Immediately upon taking the stockade, the Captain had made it his first order of business to raise the Union Jack–the British flag– on a log-pole above the fort, although it might seem there could be more productive ways he could have spent his energy and precious time at that perilous moment.
Very soon the scumbag pirates began firing cannonballs at the stockade. This turn of events is told near the end of chapter 18 in the book. A ship’s owner speaks to Captain Smollett:
“Captain,” said the squire, “the house is quite invisible from the ship. It must be the flag they are coming at. Would it not be wiser to take it in?”
“Strike my colors!” cried the captain. “No, sir, not I”; and as soon as he had said the words, I think (the ship’s doctor is writing this. -ed.) we all agreed with him. For it was not only a piece of stout, seamanly, good feeling; it was good policy besides and showed our enemies that we despised their cannonade.
The good Captain, in so doing, was proclaiming to the scoundrels, and to the very world: This here ground we have taken is now for God and King! This here’s for law and order! We’ll not tolerate mayhem and rebellion! That’s our stand and we are stickin’ to it.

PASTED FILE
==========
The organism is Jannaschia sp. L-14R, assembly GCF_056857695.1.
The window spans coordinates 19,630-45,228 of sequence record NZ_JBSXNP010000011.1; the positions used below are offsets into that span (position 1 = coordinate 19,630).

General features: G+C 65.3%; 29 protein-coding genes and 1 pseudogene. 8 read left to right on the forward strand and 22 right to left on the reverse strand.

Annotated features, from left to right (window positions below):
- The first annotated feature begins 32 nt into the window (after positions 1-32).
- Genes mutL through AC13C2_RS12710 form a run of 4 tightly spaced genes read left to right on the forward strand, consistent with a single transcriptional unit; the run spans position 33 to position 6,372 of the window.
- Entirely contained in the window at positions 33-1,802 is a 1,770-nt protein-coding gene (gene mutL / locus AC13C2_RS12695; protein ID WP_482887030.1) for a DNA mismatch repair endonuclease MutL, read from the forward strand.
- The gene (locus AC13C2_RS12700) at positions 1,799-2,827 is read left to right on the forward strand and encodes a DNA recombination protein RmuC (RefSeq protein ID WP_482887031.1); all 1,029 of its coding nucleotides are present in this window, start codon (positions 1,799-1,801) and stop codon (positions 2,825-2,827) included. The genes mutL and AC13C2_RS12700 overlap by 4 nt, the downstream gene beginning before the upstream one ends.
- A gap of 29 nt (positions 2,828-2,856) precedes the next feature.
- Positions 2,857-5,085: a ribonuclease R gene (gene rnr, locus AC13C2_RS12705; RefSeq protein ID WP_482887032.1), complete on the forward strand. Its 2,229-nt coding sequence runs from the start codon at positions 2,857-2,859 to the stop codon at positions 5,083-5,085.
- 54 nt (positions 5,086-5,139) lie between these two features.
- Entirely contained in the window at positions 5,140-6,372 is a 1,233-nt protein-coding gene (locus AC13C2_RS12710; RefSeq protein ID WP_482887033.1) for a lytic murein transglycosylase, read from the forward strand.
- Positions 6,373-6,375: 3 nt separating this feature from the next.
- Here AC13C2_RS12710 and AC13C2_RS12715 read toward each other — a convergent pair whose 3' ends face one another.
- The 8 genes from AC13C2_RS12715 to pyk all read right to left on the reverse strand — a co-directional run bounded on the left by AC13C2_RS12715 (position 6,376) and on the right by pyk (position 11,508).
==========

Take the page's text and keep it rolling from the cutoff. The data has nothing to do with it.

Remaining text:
Now this particularly resolute act of the Captain had good effect, even beyond the mere declaration of it. Young Jim Hawkins, who had been separated from the ship’s loyal men, was out in the island somewhere, among the scrubby shrubs and sandy spits, trying to get to the stockade to rejoin his mates. And he had found, long story short, a wild island man who was not actually wild– though he appeared to be so with the scruffy beard and raggish coverings. This character, name of Ben Gunn, had been marooned on the island by the former buccaneers, the ones who had left the treasure somewhere in the vicinity.
So, meanwhile, back at the outback part of the island where Hawkins and Gunn are dodging cannonballs and musket shots, old Ben says to young Jim, at the beginning of chapter 19:
As soon as Ben Gunn saw the colors he came to a halt, stopped me by the arm, and sat down.
“Now,” said he, “there’s your friends, sure enough.”
“Far more likely, it’s the mutineers,” I answered.
“That!” he cried. “Why, in a place like this, where nobody puts in but gen’lmen of fortune, Silver would fly the Jolly Roger, you don’t make no doubt of that. No, that’s your friends.”
Which is to say, the ringleader of the mutineers would not be flying the Union Jack. He would not be claiming ground for God and King. He would not be declaring by such actions: This here’s for the rule of law. Come ye to this flag and you shall find order, and justice, not mayhem and rebellion!Ben Gunn knew this, and he assured the cabin-boy that the Union Jack was reliable, and so. . .
It could come about that the ship’s doctor would later write:
“And I ran to the door in time to see Jim Hawkins, safe and sound, come climbing over the stockade.”
Thus had this incident made known, in Robert Louis Stevenson’s Treasure Island, the sanctuarial power of Brittania. God save the King, and the Queen, too!
CR, with new novel, Smoke, in progress